Ceramic Animals by Beth Cavener Stichter

Washington-based artist Beth Cavener Stichter sculpts these beautiful ceramic animals.

"There are primitive animal instincts lurking in our own depths, waiting for the chance to slide past a conscious moment. The sculptures I create focus on human psychology, stripped of context and rationalization, and articulated through animal and human forms. On the surface, these figures are simply feral and domestic individuals suspended in a moment of tension. Beneath the surface they embody the impacts of aggression, territorial desires, isolation, and pack mentality.

"Both human and animal interactions show patterns of intricate, subliminal gestures that betray intent and motivation. The things we leave unsaid are far more important than the words we speak out-loud to one another. I have learned to read meaning in the subtler signs; a look, the way one holds one's hands, the tightening of muscles in the shoulders, the incline of the head, the rhythm of a walk, and the slightest unconscious gestures. I rely on animal body language in my work as a metaphor for these underlying patterns, transforming the animal subjects into human psychological portraits."

"I want to pry at those uncomfortable, awkward edges between animal and human. The figures are feral and uneasy, expressing frustration for the human tendency towards cruelty and lack of understanding. Entangled in their own internal and external struggles, the figures are engaged with the subjects of fear, apathy, violence and powerlessness. Something conscious and knowing is captured in their gestures and expressions. An invitation and a rebuke."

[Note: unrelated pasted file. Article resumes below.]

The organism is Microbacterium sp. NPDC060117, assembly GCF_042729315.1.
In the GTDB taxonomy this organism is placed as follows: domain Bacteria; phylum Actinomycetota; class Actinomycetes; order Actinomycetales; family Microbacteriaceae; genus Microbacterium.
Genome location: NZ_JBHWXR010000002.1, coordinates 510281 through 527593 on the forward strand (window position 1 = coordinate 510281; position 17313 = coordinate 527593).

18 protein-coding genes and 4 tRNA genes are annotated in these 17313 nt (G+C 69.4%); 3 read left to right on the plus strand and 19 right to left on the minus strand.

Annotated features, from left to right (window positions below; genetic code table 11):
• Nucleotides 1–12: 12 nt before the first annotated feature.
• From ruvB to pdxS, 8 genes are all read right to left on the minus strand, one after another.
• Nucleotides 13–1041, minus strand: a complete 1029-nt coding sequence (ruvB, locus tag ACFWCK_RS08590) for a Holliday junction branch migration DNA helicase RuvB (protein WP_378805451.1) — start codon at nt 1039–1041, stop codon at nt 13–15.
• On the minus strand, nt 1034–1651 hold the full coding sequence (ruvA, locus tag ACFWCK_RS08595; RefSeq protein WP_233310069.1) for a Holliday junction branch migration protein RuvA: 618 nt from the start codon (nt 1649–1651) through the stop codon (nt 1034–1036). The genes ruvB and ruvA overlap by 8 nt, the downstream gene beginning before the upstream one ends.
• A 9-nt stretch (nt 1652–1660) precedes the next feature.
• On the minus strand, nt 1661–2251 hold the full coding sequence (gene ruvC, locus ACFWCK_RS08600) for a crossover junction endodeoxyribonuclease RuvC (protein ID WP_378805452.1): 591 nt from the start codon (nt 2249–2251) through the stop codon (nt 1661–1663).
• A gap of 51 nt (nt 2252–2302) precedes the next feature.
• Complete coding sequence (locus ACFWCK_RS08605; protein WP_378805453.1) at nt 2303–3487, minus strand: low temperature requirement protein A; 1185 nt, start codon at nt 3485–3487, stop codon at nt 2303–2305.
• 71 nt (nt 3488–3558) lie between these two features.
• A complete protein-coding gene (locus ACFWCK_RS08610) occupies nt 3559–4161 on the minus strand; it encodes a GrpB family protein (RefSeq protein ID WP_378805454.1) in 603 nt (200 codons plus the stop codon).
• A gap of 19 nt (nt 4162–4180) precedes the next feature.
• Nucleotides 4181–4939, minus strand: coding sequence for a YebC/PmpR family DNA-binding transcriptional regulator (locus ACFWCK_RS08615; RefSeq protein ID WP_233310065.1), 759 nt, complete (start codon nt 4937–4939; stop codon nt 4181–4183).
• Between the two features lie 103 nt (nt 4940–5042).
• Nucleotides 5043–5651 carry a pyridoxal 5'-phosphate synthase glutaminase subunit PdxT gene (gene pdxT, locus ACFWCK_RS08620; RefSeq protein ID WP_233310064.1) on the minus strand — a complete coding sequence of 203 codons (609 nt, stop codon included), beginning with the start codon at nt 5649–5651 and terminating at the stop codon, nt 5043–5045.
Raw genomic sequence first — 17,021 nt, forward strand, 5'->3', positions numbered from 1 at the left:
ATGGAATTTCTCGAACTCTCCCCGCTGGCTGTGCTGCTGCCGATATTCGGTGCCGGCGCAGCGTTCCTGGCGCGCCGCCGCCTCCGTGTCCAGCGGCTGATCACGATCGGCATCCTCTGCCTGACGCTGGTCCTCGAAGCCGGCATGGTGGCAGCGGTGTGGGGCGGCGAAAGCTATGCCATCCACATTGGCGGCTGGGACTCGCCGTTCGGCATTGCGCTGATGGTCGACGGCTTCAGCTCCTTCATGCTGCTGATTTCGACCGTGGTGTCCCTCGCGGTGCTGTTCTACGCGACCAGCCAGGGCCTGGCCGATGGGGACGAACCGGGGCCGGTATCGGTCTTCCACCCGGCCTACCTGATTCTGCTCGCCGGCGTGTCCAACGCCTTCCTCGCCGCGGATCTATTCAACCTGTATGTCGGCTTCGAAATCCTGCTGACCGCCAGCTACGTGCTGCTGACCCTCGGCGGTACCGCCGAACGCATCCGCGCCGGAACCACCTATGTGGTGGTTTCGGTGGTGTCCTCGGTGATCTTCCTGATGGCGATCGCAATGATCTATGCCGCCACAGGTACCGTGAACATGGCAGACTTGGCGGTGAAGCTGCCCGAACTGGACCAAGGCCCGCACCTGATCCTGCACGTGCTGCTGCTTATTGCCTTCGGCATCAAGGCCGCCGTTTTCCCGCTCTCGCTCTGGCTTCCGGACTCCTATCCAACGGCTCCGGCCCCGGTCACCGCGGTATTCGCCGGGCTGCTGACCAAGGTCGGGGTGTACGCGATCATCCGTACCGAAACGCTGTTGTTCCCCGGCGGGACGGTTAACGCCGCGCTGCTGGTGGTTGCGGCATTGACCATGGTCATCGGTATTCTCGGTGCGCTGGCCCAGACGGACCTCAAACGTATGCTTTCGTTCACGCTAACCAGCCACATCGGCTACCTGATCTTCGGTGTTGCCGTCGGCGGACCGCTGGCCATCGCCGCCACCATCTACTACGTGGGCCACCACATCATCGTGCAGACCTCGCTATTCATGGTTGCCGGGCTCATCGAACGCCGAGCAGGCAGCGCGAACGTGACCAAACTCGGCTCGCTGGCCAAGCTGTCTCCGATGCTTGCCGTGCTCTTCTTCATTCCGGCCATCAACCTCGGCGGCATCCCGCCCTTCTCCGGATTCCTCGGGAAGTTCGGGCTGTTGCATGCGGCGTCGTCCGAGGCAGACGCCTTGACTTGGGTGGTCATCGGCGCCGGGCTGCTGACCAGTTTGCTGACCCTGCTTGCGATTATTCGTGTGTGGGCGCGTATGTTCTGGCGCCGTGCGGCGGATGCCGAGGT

"My initial inspiration comes from taking a close look at the people around me, and imagining how their inner hidden conflicts and desires might appear if they were suddenly manifested in physical form."

"Working solid with hundreds and sometimes thousands of pounds of clay on a metal armature is an intensely physical process. I often think of these first 3- 5 days of sculpting as a representation of the masculine and raw side of creating- often using my entire body and a chunk of rough wood to move the material around. After the initial stages of handling the material, I will spend the next 2 months carefully dissecting the solid clay from the armature, section by section, and hollowing each piece down to 1/4 inch thickness before reassembling the whole to be fired. Each of those gestural marks on the surface is carefully mirrored on the inside leaving the whole sculpture as a thin fragile skin shed of its interior mass. This second stage of the process has a strangely feminine association for me, as it requires a delicacy of touch and hundreds of hours refining the smallest details and pushing at the clay skin of the animal from the inside, swelling the muscles and folds to create a sense of vitality and tenderness."

Check her website: www.followtheblackrabbit.com/

Source: gblog


Post a Comment

Related Posts Plugin for WordPress, Blogger...

Design in CSS by TemplateWorld and sponsored by SmashingMagazine
Blogger Template created by Deluxe Templates